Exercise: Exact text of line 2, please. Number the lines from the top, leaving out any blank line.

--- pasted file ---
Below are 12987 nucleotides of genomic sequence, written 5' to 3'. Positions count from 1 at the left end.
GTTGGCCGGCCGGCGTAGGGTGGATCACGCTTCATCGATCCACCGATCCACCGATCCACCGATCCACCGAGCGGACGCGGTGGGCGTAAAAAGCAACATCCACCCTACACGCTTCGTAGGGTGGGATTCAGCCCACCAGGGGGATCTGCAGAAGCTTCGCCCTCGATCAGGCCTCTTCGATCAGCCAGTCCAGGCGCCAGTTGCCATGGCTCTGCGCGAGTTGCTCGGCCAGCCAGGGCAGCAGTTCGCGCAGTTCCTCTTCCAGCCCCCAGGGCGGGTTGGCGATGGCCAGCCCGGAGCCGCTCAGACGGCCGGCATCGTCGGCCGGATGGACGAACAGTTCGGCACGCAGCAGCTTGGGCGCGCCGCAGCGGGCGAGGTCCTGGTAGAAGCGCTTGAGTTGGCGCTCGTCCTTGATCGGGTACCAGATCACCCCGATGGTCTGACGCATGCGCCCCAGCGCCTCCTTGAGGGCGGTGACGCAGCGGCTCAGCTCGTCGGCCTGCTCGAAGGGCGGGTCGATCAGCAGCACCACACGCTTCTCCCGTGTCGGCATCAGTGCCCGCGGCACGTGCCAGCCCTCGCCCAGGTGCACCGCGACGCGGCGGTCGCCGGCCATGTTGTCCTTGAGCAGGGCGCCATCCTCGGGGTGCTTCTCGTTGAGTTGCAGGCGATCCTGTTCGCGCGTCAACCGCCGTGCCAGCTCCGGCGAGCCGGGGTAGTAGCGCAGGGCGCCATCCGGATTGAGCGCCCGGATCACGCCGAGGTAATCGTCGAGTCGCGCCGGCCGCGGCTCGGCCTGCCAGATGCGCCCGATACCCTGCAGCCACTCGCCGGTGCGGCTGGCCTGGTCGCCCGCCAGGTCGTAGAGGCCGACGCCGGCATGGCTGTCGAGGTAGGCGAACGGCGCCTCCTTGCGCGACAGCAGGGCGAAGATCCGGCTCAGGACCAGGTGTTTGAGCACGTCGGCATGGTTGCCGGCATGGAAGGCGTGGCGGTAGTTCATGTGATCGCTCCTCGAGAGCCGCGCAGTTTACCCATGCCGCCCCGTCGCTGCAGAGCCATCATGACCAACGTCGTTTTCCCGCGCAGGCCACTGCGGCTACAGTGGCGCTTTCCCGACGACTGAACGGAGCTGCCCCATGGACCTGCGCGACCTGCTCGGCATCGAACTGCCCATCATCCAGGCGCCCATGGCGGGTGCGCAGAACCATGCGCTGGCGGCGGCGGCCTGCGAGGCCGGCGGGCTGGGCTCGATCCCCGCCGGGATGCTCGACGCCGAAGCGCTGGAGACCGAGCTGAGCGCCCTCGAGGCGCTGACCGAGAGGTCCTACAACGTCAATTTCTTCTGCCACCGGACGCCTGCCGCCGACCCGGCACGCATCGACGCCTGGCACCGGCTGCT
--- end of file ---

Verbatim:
GTTGGCCGGCCGGCGTAGGGTGGATCACGCTTCATCGATCCACCGATCCACCGATCCACCGATCCACCGAGCGGACGCGGTGGGCGTAAAAAGCAACATCCACCCTACACGCTTCGTAGGGTGGGATTCAGCCCACCAGGGGGATCTGCAGAAGCTTCGCCCTCGATCAGGCCTCTTCGATCAGCCAGTCCAGGCGCCAGTTGCCATGGCTCTGCGCGAGTTGCTCGGCCAGCCAGGGCAGCAGTTCGCGCAGTTCCTCTTCCAGCCCCCAGGGCGGGTTGGCGATGGCCAGCCCGGAGCCGCTCAGACGGCCGGCATCGTCGGCCGGATGGACGAACAGTTCGGCACGCAGCAGCTTGGGCGCGCCGCAGCGGGCGAGGTCCTGGTAGAAGCGCTTGAGTTGGCGCTCGTCCTTGATCGGGTACCAGATCACCCCGATGGTCTGACGCATGCGCCCCAGCGCCTCCTTGAGGGCGGTGACGCAGCGGCTCAGCTCGTCGGCCTGCTCGAAGGGCGGGTCGATCAGCAGCACCACACGCTTCTCCCGTGTCGGCATCAGTGCCCGCGGCACGTGCCAGCCCTCGCCCAGGTGCACCGCGACGCGGCGGTCGCCGGCCATGTTGTCCTTGAGCAGGGCGCCATCCTCGGGGTGCTTCTCGTTGAGTTGCAGGCGATCCTGTTCGCGCGTCAACCGCCGTGCCAGCTCCGGCGAGCCGGGGTAGTAGCGCAGGGCGCCATCCGGATTGAGCGCCCGGATCACGCCGAGGTAATCGTCGAGTCGCGCCGGCCGCGGCTCGGCCTGCCAGATGCGCCCGATACCCTGCAGCCACTCGCCGGTGCGGCTGGCCTGGTCGCCCGCCAGGTCGTAGAGGCCGACGCCGGCATGGCTGTCGAGGTAGGCGAACGGCGCCTCCTTGCGCGACAGCAGGGCGAAGATCCGGCTCAGGACCAGGTGTTTGAGCACGTCGGCATGGTTGCCGGCATGGAAGGCGTGGCGGTAGTTCATGTGATCGCTCCTCGAGAGCCGCGCAGTTTACCCATGCCGCCCCGTCGCTGCAGAGCCATCATGACCAACGTCGTTTTCCCGCGCAGGCCACTGCGGCTACAGTGGCGCTTTCCCGACGACTGAACGGAGCTGCCCCATGGACCTGCGCGACCTGCTCGGCATCGAACTGCCCATCATCCAGGCGCCCATGGCGGGTGCGCAGAACCATGCGCTGGCGGCGGCGGCCTGCGAGGCCGGCGGGCTGGGCTCGATCCCCGCCGGGATGCTCGACGCCGAAGCGCTGGAGACCGAGCTGAGCGCCCTCGAGGCGCTGACCGAGAGGTCCTACAACGTCAATTTCTTCTGCCACCGGACGCCTGCCGCCGACCCGGCACGCATCGACGCCTGGCACCGGCTGCT